Friday, March 18, 2011

The Night the Lights Went Out in the Bathtub

Ben has always enjoyed a warm bath and tub toys as part of his bedtime routine, and because I have found it helps him unwind and go to sleep more easily, I try to let him have some extra tub time.  This is usually one of the easier parts of our day; however, one day last week this was not the case.  Not at all.

At about 8 something pm, Ben was in the tub happily playing with ducks and boats, and I was sitting on the bathmat with my back against the wall trying not to fall asleep when it happened: the lights went out.  Ben immediately began shrieking hysterically, "It's dark!  It's dark!  Fix it! Fix it!" so I scrambled to get up (smacking my forehead on the bathroom door in the process) and grabbed him out of the tub.  It was indeed dark, pitch-black.  All of my lights were out, and my neighbor's many porch and side lights were out while his boxers barked their heads off and my son screamed like a banshee while flailing his arms and legs.  He was wet and weighs 42 pounds, and I was terrified I was going to drop him or fall with him and break a bone and then where would we be?  Both of us screaming on the floor in the dark and not a thing to do about it. 

So I gripped him as well as one can grip a sopping wet, flailing about 5-year-old and inched out of the bathroom, through my little twist of a hallway, and across the dining room, being as careful as I possibly could not to smack his head on anything, when I hit my toe on the door facing.  I yelped, then sucked it up and kept the string of obscenities inside my head so my son wouldn't repeat them, and then we continued inching our way into the kitchen while he continued his screaming and twisting.  We finally found the rechargeable flashlight in the kitchen, and I managed to hold it, Ben (who would not let me put him down), and my cell phone and called the electric company using the magnet on the fridge.  The outage had already been reported, and when I looked outside I knew why: there was no light.  Not anywhere.  Not on the Interstate that runs past my house, not as far as I could see.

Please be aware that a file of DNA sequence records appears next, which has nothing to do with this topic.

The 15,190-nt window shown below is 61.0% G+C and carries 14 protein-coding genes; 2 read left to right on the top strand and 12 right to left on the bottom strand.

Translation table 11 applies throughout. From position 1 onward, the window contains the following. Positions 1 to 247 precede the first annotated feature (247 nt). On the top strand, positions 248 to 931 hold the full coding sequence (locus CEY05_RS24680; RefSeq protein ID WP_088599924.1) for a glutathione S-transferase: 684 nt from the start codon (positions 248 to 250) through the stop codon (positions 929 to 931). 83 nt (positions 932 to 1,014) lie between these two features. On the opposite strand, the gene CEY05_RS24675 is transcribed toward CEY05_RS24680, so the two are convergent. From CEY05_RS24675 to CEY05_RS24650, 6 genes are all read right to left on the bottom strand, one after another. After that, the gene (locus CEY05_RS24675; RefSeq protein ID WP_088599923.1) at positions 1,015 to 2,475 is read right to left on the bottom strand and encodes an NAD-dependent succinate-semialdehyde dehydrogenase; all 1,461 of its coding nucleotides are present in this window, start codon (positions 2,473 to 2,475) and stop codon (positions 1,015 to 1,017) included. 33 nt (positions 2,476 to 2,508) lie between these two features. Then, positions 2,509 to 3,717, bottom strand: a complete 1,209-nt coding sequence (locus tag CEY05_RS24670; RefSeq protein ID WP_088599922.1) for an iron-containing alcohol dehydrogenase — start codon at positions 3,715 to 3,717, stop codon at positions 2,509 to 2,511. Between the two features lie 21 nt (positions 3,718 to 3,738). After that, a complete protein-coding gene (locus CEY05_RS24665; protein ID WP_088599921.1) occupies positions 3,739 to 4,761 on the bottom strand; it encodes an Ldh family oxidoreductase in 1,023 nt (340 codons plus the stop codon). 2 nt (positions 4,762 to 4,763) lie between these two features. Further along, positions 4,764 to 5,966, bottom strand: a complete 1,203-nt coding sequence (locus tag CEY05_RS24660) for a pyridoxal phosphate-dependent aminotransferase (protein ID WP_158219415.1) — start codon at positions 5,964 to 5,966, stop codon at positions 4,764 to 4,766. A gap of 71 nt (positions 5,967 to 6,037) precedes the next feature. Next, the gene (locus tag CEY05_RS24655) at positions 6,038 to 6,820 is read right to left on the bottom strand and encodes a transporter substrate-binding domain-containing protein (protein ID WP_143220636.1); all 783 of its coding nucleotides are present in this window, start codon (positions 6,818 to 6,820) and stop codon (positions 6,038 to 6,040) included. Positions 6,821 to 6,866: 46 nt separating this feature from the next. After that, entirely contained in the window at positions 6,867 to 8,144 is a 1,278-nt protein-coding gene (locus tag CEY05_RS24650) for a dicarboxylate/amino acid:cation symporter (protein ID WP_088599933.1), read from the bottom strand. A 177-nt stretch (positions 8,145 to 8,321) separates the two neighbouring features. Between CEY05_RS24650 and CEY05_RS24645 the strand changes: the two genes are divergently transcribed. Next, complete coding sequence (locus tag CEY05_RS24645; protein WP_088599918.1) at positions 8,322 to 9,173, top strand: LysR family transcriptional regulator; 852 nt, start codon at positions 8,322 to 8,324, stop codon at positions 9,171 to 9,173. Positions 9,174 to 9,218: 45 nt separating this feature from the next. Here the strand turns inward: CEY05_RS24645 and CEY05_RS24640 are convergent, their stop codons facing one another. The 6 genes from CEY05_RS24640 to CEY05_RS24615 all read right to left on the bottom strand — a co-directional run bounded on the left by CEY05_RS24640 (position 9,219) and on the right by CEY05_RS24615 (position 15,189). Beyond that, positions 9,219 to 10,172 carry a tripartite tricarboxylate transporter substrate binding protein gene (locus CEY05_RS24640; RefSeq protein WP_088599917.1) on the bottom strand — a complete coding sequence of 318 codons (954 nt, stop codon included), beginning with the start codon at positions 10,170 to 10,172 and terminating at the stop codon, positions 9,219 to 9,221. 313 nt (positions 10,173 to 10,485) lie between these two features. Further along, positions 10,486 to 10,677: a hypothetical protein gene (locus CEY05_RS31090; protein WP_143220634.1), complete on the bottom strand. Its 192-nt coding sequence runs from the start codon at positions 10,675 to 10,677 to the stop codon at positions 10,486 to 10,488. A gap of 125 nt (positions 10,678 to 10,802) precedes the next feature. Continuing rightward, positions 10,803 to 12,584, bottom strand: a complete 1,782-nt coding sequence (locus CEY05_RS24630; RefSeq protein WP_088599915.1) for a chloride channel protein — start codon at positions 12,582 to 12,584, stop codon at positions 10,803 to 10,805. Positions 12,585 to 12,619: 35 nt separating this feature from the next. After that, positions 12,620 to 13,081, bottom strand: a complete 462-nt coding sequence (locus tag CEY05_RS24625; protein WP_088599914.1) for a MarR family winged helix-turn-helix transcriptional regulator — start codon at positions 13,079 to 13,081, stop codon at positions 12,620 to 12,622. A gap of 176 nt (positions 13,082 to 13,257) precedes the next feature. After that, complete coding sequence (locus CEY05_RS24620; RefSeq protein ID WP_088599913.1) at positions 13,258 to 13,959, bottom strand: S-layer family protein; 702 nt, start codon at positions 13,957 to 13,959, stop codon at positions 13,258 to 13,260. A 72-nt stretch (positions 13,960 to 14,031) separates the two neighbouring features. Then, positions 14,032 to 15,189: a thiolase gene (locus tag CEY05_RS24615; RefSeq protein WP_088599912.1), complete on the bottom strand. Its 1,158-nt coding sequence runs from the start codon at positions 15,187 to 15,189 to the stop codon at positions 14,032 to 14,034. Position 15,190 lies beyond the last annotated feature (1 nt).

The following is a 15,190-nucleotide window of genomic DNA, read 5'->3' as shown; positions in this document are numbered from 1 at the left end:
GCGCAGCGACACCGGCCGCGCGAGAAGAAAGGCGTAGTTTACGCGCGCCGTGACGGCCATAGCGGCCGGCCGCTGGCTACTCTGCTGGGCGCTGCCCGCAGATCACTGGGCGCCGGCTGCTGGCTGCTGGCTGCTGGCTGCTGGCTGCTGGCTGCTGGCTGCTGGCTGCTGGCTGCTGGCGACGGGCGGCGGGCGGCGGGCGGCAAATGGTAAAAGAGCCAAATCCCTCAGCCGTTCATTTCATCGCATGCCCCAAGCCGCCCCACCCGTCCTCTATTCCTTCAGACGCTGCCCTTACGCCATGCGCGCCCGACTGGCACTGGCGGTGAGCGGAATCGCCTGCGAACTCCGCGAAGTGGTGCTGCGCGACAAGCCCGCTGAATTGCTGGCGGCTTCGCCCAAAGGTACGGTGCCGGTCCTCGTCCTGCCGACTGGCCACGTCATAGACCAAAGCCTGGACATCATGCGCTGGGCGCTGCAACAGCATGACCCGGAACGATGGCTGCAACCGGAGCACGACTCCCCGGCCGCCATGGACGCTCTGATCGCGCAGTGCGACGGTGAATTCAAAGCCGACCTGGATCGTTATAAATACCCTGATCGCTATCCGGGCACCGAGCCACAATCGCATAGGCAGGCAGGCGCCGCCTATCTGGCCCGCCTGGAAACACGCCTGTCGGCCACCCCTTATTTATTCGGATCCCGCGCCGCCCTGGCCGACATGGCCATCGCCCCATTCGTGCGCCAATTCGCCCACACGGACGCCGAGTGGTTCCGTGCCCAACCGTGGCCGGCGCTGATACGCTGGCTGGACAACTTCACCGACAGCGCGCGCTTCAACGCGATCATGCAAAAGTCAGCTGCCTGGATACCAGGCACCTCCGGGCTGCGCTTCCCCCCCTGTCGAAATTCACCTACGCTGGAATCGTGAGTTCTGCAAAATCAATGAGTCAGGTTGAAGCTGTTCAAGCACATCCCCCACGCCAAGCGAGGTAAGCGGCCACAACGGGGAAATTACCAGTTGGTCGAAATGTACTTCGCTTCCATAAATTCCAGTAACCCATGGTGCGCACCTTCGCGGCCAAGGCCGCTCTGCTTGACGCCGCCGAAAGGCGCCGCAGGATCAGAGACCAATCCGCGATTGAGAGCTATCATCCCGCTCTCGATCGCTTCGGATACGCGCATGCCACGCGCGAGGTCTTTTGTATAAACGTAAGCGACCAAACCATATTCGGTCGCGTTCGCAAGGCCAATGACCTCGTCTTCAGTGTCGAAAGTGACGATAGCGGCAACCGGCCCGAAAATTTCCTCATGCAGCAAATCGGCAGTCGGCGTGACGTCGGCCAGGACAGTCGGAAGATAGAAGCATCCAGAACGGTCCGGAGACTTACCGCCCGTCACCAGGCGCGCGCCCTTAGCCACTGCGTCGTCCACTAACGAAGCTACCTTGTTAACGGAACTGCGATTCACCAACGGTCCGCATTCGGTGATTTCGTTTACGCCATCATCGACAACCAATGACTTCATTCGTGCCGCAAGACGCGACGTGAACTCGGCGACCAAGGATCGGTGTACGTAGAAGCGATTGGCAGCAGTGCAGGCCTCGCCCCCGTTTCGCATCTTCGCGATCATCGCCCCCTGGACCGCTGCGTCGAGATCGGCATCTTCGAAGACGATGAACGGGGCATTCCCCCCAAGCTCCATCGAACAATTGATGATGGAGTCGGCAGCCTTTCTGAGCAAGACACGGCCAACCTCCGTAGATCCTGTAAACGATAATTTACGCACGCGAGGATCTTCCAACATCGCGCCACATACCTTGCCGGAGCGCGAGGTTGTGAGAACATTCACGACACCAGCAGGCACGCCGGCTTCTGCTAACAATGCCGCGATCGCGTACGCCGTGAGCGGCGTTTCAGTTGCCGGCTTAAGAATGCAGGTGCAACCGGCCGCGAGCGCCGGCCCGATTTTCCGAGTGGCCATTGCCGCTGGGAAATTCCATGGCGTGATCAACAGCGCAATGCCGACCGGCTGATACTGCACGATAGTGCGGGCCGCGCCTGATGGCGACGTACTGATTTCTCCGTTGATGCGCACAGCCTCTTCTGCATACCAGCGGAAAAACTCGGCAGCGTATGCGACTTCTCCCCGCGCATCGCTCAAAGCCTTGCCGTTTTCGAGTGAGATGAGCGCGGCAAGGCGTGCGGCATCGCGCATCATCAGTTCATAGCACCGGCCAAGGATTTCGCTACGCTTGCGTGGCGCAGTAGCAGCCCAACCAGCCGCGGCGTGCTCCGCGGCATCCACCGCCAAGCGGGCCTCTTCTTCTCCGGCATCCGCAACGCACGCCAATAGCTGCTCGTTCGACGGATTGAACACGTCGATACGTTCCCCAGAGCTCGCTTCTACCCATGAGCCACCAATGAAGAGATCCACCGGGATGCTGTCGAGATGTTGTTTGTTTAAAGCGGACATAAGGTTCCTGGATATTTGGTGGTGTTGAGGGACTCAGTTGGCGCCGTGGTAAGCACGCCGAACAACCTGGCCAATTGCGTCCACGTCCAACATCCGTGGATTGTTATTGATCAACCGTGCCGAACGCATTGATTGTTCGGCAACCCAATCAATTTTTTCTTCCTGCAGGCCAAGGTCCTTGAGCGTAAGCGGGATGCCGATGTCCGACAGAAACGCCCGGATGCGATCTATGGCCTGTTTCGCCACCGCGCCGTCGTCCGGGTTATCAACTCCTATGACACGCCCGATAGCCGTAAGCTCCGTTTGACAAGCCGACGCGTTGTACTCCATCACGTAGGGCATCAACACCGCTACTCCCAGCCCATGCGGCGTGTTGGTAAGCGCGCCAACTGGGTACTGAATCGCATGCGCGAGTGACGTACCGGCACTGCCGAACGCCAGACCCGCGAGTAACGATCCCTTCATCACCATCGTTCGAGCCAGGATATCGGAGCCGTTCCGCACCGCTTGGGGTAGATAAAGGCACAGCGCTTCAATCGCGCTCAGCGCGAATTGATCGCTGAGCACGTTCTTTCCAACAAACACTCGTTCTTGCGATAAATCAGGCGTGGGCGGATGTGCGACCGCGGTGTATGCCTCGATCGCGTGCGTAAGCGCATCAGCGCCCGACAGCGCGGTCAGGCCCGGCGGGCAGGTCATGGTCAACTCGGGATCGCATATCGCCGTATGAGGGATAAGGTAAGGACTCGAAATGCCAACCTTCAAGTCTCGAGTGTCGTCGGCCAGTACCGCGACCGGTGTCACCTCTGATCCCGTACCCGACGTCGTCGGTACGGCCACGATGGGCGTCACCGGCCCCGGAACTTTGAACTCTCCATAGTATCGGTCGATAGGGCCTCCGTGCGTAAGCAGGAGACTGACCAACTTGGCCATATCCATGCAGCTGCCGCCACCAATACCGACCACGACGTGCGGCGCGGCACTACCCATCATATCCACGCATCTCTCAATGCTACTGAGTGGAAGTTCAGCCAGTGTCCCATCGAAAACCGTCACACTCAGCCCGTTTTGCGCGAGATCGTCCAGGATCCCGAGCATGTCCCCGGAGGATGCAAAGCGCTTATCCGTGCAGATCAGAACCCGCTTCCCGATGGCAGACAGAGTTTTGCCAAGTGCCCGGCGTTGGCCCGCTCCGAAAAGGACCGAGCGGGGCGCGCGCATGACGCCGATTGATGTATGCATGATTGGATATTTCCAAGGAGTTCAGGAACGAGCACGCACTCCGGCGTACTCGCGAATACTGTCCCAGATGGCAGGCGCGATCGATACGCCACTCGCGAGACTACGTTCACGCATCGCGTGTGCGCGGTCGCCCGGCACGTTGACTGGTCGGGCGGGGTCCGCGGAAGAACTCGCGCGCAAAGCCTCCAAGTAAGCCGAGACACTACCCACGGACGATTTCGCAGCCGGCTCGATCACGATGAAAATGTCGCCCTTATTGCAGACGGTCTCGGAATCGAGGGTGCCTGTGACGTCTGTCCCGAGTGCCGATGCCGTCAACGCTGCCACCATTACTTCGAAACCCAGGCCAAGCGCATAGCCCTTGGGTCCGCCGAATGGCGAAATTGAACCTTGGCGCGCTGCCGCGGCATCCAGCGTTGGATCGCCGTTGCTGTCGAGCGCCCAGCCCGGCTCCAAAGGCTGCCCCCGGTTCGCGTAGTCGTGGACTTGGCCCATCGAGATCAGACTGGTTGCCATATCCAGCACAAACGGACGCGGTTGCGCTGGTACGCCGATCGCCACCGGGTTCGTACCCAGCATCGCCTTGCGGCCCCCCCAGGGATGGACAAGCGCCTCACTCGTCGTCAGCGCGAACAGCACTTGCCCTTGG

I tried not to panic or show Ben that I was a little freaked out myself, lit candles, and then took the flashlight to the bathtub to finish bathing him, and then gave him the flashlight to try to quiet the shrieking and calm the panicking.  I resolved to buy more flashlights while helping him dress in his jammies as Ben aimed the only light directly into my eyes the entire time, and we headed to the living room to call his dad to tell him goodnight and read our bedtime stories by flashlight.

Ben stopped screaming and crying, but he would not go to sleep.  He would not.  He continually talked about how the lights were out and the electric company needed to come fix it.  Ben is not much of a question asker, but he repeatedly asked when and who would come fix the electricity.  When?  Who?  When?  Who?  He was very anxious about it, and nothing I tried calmed him.  Not stories, not the weighted blanket folded in half, not back rubs, not snuggling in my bed, not singing.  It didn't help that the house was completely silent.  He was very distraught by the whole event.  I was trying very hard to remain calm and patient but the whole time I was imagining a truck flying off the Interstate in the dark and landing in my living room, so it was very possible he could sense my anxiety.  I swear he has antennae for that.